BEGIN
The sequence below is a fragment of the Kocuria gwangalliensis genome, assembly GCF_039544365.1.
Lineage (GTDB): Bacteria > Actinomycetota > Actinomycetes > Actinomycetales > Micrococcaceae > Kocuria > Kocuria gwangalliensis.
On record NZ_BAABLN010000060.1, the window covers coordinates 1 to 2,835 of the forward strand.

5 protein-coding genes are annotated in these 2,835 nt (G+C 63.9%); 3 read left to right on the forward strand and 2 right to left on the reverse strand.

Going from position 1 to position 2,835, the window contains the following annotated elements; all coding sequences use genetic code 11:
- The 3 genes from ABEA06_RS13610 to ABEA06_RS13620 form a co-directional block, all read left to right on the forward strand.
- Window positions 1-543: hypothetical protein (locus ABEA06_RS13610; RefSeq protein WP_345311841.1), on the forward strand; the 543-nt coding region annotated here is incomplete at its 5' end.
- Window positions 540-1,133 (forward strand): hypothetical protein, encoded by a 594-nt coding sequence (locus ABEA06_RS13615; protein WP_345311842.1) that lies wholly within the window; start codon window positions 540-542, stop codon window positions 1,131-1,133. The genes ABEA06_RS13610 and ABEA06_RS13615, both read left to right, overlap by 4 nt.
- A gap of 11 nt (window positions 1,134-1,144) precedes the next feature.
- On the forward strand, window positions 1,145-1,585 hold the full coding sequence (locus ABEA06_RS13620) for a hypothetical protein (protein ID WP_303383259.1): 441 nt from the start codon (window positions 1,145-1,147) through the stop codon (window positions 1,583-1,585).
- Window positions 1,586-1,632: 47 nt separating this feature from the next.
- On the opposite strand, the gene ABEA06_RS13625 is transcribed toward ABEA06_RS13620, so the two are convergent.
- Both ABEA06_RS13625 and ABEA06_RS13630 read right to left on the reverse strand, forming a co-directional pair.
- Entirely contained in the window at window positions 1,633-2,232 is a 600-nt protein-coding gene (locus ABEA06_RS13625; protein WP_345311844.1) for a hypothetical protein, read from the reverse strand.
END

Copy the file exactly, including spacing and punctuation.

The sequence below is a fragment of the Kocuria gwangalliensis genome, assembly GCF_039544365.1.
Lineage (GTDB): Bacteria > Actinomycetota > Actinomycetes > Actinomycetales > Micrococcaceae > Kocuria > Kocuria gwangalliensis.
On record NZ_BAABLN010000060.1, the window covers coordinates 1 to 2,835 of the forward strand.

5 protein-coding genes are annotated in these 2,835 nt (G+C 63.9%); 3 read left to right on the forward strand and 2 right to left on the reverse strand.

Going from position 1 to position 2,835, the window contains the following annotated elements; all coding sequences use genetic code 11:
- The 3 genes from ABEA06_RS13610 to ABEA06_RS13620 form a co-directional block, all read left to right on the forward strand.
- Window positions 1-543: hypothetical protein (locus ABEA06_RS13610; RefSeq protein WP_345311841.1), on the forward strand; the 543-nt coding region annotated here is incomplete at its 5' end.
- Window positions 540-1,133 (forward strand): hypothetical protein, encoded by a 594-nt coding sequence (locus ABEA06_RS13615; protein WP_345311842.1) that lies wholly within the window; start codon window positions 540-542, stop codon window positions 1,131-1,133. The genes ABEA06_RS13610 and ABEA06_RS13615, both read left to right, overlap by 4 nt.
- A gap of 11 nt (window positions 1,134-1,144) precedes the next feature.
- On the forward strand, window positions 1,145-1,585 hold the full coding sequence (locus ABEA06_RS13620) for a hypothetical protein (protein ID WP_303383259.1): 441 nt from the start codon (window positions 1,145-1,147) through the stop codon (window positions 1,583-1,585).
- Window positions 1,586-1,632: 47 nt separating this feature from the next.
- On the opposite strand, the gene ABEA06_RS13625 is transcribed toward ABEA06_RS13620, so the two are convergent.
- Both ABEA06_RS13625 and ABEA06_RS13630 read right to left on the reverse strand, forming a co-directional pair.
- Entirely contained in the window at window positions 1,633-2,232 is a 600-nt protein-coding gene (locus ABEA06_RS13625; protein WP_345311844.1) for a hypothetical protein, read from the reverse strand.